In keeping with my status as not a cancer patient, I have foregone wigs, scarves and hats. That decision has been aided greatly by the 100+ degree heat. So yeah, I'm pretty much running around topless....er, no, um, headless......no,...um... bald, no, well, there is some hair, so, well....headcovering-less. Me. I've decided to just run around as me. Me, currently. And mostly I forget that I look any different at all. Lucky me, I don't see myself most of the day. I get to just experience getting ready in 20 minutes flat, not having any hair flying into my face, eyes or nostrils all day and being a lot cooler in general. And I mean that temperature-wise.
The reaction has been mostly good; but then I'm mostly around people who know this was not a hairstyle choice. I did have an encounter with a staring child in a public restroom who seemed a bit appalled at my hair, but it resulted in a sort of "well you can't have it both ways" moment with myself.
I've mentioned before I'm not much of a kid person. But, despite my lack of innate ability, little girls used to like me. I think it's because for the most part many years ago I, oddly, used to look like what girls seem to think girls are supposed to look like (i.e. I was tall, blonde and what passed for thin before anorexic became the new thin). That and I didn't and still don't talk to children in a child's voice. I don't have a child's voice. I have a whiskey and cigarettes voice, so even if I tried to raise it to mimic a child's voice I'd get to "normal adult female voice" at best. Despite all these impediments, little girls used to like me. I can vividly recall being in church one Christmas, festively dressed in bright red, when I was about 34 or 35 years old and still celebrated Christmas. And went to church. (I am Catholic enough that I hedge my bets against that whole burning in hell thing by at least showing up for the annual lapsed Catholic holiday ritual. Plus, at the time I was married to a man who thought he was going to burn in hell merely because he had married the likes of me.) The little girl in the pew in front of me kept turning around and staring, and then smiling, and eventually waving. And I mean through the entire mass (which, for the information of you non-Catholics, is 238 hours and 14 minutes). Her mother noticed this about halfway through and tried to correct the behavior by turning first the child's face, then her entire body away from me. The mother finally asked the inevitable "what are you staring at?" question. The little girl whispered into her mother's ear. The mother turned back and looked at me and spent the rest of the mass visibly shaking in her effort to not burst out laughing.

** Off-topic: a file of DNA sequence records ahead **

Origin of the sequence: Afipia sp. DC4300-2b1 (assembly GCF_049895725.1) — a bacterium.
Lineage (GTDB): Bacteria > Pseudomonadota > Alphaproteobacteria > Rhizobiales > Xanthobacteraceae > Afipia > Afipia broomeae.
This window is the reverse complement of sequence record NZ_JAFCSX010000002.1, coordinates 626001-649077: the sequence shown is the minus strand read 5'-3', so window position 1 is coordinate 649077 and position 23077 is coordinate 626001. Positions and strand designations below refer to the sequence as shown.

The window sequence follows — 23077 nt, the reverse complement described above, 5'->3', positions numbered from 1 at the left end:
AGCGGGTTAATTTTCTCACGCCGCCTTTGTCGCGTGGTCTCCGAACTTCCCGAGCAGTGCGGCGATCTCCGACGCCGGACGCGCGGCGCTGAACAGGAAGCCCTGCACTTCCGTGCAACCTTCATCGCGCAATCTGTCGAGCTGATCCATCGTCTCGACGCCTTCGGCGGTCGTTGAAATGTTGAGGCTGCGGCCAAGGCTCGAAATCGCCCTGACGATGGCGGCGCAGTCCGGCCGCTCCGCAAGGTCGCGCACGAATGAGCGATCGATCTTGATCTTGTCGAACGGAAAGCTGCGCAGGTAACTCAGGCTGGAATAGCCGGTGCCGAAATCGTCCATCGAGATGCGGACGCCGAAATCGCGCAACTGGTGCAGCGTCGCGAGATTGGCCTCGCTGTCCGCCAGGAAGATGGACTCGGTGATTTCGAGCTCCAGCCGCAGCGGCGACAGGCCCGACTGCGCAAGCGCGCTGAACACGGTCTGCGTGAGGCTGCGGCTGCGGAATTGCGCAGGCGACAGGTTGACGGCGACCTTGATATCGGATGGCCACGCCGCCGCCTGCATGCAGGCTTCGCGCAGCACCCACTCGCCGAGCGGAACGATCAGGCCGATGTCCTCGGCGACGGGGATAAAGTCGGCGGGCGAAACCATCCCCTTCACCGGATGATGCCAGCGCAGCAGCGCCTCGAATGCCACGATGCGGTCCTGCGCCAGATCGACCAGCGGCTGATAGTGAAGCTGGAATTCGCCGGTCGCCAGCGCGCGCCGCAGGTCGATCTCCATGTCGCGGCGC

I was having no trouble not laughing and I think I may have started to glare at the little girl as a stand-in for her mother, who was decidedly not turning around again. When mass ended the mother did turn to me, barely containing her laughter, and said, "I'm really sorry. I should explain. My daughter thinks you're Barbie."
Not even Lawyer Barbie. Freakin' Christmas Barbie. Visions of child abuse danced in my head. But this little girl was just glowing smiling at me. I managed to deduce that from a child's point of view this was probably a huge compliment and not an attack on my I.Q. So I mumbled something like "Oh, thanks. That's, uh, cute." And I went home, pulled my hair back into a tight school marm bun and burned my red dress.
Flash forward to this week and I'm standing at a sink in the restroom in my building at work, washing my hands, when I notice the little girl at the sink next to me has stopped mid hand wash, to stare in slack-jawed horror at my head. Maybe she thought a man had come into the restroom. And if that was the case a "Hi little girl" from my whiskey-cigarette voice was not going to help. So I just smiled at her.
Nothing. I got nothing. She just stood there, oblivious to the open faucet creating another several months of water shortage, looking at my head. I smiled again, this time trying to convey "you're being rude, future Heather" and contemplating whether I should or should not mention "cancer." Just then her mother appeared. I smiled at the mother and left before I could see if mother had the squinty "oh you have cancer look."
Okay, so I wasn't crazy about the Barbie thing. But I don't really want to be scaring little girls in public restrooms either. (Alright, maybe I do just a little bit.) I'm hoping for a happy medium sometime soon.
So tonight when we went out to the Street Food Omakase event I opted for the "I just came back from consulting my guru in Sedona where I planned my next trip to the Costa Rican rain forest on paper I made by hand while sipping green tea in the lotus position (for 16 hours)" look.
Roryann's sister, ERIN GUNNETTE , who in the past several months recognized me as a blonde "old Britney", a red-head and even a brunette, failed to recognize me at all. Hey, at least she didn't call me "Sir."
P.S. (That's me on the left, in case you are confused. And that's my friend NANCY CARPENTER. We manage to get together about every 15 years. And that started in 3rd grade. Let me assure you however, we did not play with Barbies.)